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David Bowie’s main literary influences – rts.ch

David Bowie’s main literary influences – rts.ch

After “Frictions”, the first book that explores the mutual influences of rock and literature, Yann Courtiau publishes “David Bowie, proofreader in the fable”. The Geneva author presents a portrait of Bowie, crazy about literature, nurturing his creation with readings as unusual as they are inspiring.

In the mid-1970s, on the set of the film “The Man Who Came from Another Place” by director Nicolas Roeg, David Bowie took more than a hundred books with him for the next eleven weeks. Between each scene he immersed himself in reading. It was this list that the Geneva author, bookseller and music lover Yann Courtiau discovered in 2013 at the center of the traveling exhibition “David Bowie is” and into which he immersed himself in order to paint a portrait of David Bowie as an omnivorous reader. and gluttonous.

“At the exhibition, there was also a trunk in which he transported books on the set of Nicolas Roeg’s film. In reality, there were 75 to 80 books on the list, as well as magazines. But suddenly it appeared when even a recipe for David Bowie’s literary book and certain books that influenced major changes in his life”, explains Yann Courtiau for RTS, who had an epiphany reading individual works from this very masculine list.

The reader in the play [DR - DR]The reader in the play [DR – DR]Kerouac, Orwell or Nabokov as references

His work in the form of an essay starts from the observation that reading not only accompanied the English singer’s artistic creation, but also foreshadowed major developments in his life. Thus, in “David Bowie, proofreader of fables” we find figures such as Kerouac, Orwell, Nabokov, Anthony Burgess, Evelyn Waugh, Yukio Mishima and lesser-known authors such as Anatole Broyard or Muriel Spark.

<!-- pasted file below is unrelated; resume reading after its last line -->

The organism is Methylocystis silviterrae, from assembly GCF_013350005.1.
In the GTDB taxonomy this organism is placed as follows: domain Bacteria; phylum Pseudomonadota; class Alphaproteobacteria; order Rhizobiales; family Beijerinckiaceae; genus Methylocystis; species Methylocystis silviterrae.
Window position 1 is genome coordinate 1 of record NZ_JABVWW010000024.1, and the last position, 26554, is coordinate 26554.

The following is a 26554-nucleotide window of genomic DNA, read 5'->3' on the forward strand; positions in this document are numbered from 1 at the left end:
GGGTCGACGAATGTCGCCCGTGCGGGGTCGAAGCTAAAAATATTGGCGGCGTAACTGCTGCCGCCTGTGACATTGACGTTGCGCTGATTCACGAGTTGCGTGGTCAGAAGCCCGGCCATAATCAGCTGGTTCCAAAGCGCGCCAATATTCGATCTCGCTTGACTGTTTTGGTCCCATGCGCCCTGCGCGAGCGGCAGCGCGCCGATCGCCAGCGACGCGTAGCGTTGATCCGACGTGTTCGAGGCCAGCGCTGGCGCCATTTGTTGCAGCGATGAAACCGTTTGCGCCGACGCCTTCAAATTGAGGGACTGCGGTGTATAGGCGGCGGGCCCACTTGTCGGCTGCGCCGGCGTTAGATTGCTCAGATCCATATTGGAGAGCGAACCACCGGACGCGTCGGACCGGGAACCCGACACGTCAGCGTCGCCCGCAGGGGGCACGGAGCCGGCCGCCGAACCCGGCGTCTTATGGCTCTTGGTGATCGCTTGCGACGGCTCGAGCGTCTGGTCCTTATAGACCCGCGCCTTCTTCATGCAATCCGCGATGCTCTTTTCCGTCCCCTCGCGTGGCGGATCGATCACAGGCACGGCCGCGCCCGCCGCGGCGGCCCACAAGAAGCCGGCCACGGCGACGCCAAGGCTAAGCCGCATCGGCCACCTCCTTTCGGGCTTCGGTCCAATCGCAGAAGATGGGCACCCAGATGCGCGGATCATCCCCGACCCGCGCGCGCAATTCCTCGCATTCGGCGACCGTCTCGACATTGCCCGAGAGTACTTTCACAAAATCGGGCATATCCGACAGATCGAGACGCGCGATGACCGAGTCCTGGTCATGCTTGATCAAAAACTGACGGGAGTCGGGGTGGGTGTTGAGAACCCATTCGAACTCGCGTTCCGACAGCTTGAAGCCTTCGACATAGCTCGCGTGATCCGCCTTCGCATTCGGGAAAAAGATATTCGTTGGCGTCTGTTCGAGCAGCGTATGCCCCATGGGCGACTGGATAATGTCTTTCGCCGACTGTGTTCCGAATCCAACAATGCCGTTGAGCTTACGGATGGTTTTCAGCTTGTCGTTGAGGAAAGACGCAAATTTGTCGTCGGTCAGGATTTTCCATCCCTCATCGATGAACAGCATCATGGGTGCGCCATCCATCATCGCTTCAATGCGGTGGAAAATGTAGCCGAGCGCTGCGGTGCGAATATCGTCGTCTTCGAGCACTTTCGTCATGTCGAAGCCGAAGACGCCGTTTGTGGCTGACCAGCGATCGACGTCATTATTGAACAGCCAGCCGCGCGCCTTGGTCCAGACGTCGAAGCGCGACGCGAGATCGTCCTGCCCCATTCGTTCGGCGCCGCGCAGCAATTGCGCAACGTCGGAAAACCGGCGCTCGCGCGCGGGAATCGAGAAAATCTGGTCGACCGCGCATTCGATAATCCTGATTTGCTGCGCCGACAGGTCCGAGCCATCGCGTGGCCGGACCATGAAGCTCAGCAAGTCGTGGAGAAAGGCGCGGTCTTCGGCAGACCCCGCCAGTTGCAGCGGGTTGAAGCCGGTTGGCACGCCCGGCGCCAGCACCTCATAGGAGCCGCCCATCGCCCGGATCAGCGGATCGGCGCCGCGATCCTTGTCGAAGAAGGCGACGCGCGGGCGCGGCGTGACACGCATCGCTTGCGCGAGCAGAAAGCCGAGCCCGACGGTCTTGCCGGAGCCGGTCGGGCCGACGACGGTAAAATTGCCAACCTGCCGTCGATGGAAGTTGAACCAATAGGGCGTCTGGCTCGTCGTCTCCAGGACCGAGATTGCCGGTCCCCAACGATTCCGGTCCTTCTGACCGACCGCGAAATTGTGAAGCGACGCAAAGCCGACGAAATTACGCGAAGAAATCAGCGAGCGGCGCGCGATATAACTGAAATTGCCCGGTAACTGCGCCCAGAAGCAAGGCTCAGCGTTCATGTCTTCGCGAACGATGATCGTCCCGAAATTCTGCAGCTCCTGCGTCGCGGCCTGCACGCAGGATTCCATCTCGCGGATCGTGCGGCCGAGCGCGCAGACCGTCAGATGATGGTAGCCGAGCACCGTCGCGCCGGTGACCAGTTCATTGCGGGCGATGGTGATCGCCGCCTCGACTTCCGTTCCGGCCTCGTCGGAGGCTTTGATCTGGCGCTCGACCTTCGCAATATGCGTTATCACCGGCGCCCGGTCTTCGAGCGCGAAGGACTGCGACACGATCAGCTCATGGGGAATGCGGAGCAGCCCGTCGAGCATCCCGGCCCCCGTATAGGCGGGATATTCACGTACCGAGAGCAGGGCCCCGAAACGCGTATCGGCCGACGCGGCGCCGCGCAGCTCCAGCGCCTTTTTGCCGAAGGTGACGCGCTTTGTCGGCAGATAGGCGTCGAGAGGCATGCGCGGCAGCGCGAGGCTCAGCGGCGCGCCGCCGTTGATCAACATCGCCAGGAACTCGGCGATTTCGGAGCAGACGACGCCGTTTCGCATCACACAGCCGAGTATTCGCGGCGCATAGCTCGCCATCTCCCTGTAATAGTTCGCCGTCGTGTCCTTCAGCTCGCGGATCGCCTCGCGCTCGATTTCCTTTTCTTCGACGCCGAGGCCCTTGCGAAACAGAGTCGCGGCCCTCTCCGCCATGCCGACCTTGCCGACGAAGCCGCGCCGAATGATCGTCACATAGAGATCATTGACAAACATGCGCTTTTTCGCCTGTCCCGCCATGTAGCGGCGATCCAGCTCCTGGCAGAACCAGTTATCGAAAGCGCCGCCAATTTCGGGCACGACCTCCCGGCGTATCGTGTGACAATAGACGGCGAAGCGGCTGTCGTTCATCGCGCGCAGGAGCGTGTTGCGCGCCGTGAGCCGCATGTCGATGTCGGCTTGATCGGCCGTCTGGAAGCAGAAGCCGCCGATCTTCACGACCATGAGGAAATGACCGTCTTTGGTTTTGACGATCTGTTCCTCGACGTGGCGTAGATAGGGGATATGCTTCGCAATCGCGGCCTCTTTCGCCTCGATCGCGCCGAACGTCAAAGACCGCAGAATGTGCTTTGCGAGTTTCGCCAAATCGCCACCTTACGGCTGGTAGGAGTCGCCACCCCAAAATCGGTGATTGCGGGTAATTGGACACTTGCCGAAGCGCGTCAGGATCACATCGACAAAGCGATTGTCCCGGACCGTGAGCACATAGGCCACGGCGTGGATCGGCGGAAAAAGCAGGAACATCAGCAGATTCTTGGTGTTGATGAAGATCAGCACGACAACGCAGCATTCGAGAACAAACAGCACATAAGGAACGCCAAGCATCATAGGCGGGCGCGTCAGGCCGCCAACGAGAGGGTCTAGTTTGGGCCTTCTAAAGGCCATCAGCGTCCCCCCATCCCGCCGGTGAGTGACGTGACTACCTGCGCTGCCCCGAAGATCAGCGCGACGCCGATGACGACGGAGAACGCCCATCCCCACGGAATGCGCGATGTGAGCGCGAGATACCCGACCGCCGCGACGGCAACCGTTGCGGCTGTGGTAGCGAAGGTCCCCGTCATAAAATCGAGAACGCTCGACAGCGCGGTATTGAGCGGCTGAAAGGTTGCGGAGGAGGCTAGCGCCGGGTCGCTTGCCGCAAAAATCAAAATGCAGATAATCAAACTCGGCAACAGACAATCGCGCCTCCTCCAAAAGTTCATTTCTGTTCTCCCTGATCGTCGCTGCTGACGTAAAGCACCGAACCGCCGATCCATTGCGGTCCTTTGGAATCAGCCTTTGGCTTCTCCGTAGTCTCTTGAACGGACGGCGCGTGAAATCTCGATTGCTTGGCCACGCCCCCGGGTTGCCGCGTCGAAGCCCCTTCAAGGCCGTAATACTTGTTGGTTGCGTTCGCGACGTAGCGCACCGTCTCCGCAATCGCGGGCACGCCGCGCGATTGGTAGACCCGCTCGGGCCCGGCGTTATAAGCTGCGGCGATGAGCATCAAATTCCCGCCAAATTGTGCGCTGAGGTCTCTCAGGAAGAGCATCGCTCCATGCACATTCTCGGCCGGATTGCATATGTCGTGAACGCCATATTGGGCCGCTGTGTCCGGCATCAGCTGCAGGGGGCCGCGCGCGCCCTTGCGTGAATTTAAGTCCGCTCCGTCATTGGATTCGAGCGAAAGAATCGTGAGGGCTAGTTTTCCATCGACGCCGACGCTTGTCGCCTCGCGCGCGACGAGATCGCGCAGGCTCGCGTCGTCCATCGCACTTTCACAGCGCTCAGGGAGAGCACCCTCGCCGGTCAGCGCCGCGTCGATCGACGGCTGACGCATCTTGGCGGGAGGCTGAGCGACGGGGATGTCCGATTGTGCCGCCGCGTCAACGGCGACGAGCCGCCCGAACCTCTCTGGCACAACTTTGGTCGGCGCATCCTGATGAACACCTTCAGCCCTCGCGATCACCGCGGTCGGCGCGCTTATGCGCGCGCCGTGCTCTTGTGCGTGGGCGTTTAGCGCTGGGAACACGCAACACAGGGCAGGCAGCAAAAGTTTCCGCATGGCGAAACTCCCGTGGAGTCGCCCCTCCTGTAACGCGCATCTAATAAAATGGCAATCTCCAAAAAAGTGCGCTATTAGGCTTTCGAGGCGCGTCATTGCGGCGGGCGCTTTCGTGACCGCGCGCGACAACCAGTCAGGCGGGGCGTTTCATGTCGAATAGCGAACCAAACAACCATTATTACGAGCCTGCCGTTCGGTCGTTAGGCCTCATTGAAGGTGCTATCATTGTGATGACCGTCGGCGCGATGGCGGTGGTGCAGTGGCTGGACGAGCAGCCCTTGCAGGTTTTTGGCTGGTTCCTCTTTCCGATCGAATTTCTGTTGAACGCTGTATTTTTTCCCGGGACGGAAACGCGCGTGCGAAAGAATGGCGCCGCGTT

“I parallel certain books with the great movements of his life. We have authors that we find on certain songs or on albums, like Orwell and Burroughs on ‘Diamond Dogs’ (1974) and much more late Mishima on the song ‘Heat’ from the album ‘The Next Day’ (2013) There is also John Rechy’s fantastic book, ‘Cité de la nuit’, where a young gay man goes in search of adventure, emancipation, first love in New York and then Los Angeles.A comparable story with Bowie’s fascination with America, fleeing its bleak English suburbs to settle in New York and then moving to this place of ruin that is Los Angeles,” explains Yann Courtiau.

>> Watch: clip “Heat”, taken from the album “The Next Day”

Appeal to marginal characters

The English singer who always bought boxes of books while living in the heights of Lausanne also had a penchant for marginal characters. He also felt a real fascination with the Angry Youth Movement, which emerged in the late 1950s in England with writers and playwrights rebelling against bourgeois mores. Men who chose to say what they feel, not what they should feel. An aesthetic of rupture that would inspire Bowie the transformist.

In any case, literature is at the center of the artist’s life, who, when asked by Proust about his idea of ​​perfect happiness, simply says: reading. “David Bowie was educated through reading, it was the place where he experienced his freedom: because reading is an adventure, a conquest, it is also a way to answer our worries or sometimes to emphasize in a dizzying way certain of our fantasies (and Bowie had plenty in stock!)”, writes Yann Courtiau in “David Bowie, proofreader in the fable”.

The interview was conducted by Nicolas Julliard

Adaptation Network: Olivier Horner

Yann Courtiau, “David Bowie, Reader in a Fable”, edited by La Baconniere.

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